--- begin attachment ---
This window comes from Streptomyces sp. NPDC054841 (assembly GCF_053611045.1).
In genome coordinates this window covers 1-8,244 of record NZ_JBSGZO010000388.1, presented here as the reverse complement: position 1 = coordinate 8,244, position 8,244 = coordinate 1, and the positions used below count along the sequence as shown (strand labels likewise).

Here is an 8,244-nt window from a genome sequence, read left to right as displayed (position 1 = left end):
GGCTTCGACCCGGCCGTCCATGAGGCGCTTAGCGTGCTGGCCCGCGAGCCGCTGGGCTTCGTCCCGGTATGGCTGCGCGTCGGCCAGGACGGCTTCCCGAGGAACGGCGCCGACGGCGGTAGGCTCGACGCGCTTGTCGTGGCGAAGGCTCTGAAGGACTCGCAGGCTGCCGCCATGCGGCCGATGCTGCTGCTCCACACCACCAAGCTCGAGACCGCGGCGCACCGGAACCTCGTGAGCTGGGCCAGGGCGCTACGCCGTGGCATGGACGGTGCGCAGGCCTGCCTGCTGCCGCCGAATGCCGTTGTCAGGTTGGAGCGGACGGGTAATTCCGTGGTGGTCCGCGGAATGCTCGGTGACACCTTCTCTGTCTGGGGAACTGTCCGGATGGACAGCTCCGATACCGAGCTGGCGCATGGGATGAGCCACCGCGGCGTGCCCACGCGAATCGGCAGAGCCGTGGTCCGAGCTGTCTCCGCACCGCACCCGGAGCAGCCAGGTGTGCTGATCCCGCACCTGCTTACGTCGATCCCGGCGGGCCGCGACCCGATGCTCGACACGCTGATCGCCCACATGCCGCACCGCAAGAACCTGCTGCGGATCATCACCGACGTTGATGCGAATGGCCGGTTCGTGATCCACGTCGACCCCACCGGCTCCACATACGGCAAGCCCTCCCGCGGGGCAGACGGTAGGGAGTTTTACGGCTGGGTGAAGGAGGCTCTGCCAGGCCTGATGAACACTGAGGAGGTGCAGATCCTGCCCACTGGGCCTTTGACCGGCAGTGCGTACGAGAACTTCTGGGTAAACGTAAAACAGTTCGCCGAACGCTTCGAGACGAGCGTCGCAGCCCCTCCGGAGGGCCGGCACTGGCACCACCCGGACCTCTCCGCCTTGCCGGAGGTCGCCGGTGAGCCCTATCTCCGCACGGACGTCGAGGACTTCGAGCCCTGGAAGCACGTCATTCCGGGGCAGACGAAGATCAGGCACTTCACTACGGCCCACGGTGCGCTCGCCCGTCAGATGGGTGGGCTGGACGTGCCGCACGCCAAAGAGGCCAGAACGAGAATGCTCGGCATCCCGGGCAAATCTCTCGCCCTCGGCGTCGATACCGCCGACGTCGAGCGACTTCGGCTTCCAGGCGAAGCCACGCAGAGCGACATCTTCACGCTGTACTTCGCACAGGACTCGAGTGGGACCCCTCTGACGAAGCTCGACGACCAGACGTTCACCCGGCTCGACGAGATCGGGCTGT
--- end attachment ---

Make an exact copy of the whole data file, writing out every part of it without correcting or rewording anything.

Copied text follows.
This window comes from Streptomyces sp. NPDC054841 (assembly GCF_053611045.1).
In genome coordinates this window covers 1-8,244 of record NZ_JBSGZO010000388.1, presented here as the reverse complement: position 1 = coordinate 8,244, position 8,244 = coordinate 1, and the positions used below count along the sequence as shown (strand labels likewise).

Here is an 8,244-nt window from a genome sequence, read left to right as displayed (position 1 = left end):
GGCTTCGACCCGGCCGTCCATGAGGCGCTTAGCGTGCTGGCCCGCGAGCCGCTGGGCTTCGTCCCGGTATGGCTGCGCGTCGGCCAGGACGGCTTCCCGAGGAACGGCGCCGACGGCGGTAGGCTCGACGCGCTTGTCGTGGCGAAGGCTCTGAAGGACTCGCAGGCTGCCGCCATGCGGCCGATGCTGCTGCTCCACACCACCAAGCTCGAGACCGCGGCGCACCGGAACCTCGTGAGCTGGGCCAGGGCGCTACGCCGTGGCATGGACGGTGCGCAGGCCTGCCTGCTGCCGCCGAATGCCGTTGTCAGGTTGGAGCGGACGGGTAATTCCGTGGTGGTCCGCGGAATGCTCGGTGACACCTTCTCTGTCTGGGGAACTGTCCGGATGGACAGCTCCGATACCGAGCTGGCGCATGGGATGAGCCACCGCGGCGTGCCCACGCGAATCGGCAGAGCCGTGGTCCGAGCTGTCTCCGCACCGCACCCGGAGCAGCCAGGTGTGCTGATCCCGCACCTGCTTACGTCGATCCCGGCGGGCCGCGACCCGATGCTCGACACGCTGATCGCCCACATGCCGCACCGCAAGAACCTGCTGCGGATCATCACCGACGTTGATGCGAATGGCCGGTTCGTGATCCACGTCGACCCCACCGGCTCCACATACGGCAAGCCCTCCCGCGGGGCAGACGGTAGGGAGTTTTACGGCTGGGTGAAGGAGGCTCTGCCAGGCCTGATGAACACTGAGGAGGTGCAGATCCTGCCCACTGGGCCTTTGACCGGCAGTGCGTACGAGAACTTCTGGGTAAACGTAAAACAGTTCGCCGAACGCTTCGAGACGAGCGTCGCAGCCCCTCCGGAGGGCCGGCACTGGCACCACCCGGACCTCTCCGCCTTGCCGGAGGTCGCCGGTGAGCCCTATCTCCGCACGGACGTCGAGGACTTCGAGCCCTGGAAGCACGTCATTCCGGGGCAGACGAAGATCAGGCACTTCACTACGGCCCACGGTGCGCTCGCCCGTCAGATGGGTGGGCTGGACGTGCCGCACGCCAAAGAGGCCAGAACGAGAATGCTCGGCATCCCGGGCAAATCTCTCGCCCTCGGCGTCGATACCGCCGACGTCGAGCGACTTCGGCTTCCAGGCGAAGCCACGCAGAGCGACATCTTCACGCTGTACTTCGCACAGGACTCGAGTGGGACCCCTCTGACGAAGCTCGACGACCAGACGTTCACCCGGCTCGACGAGATCGGGCTGT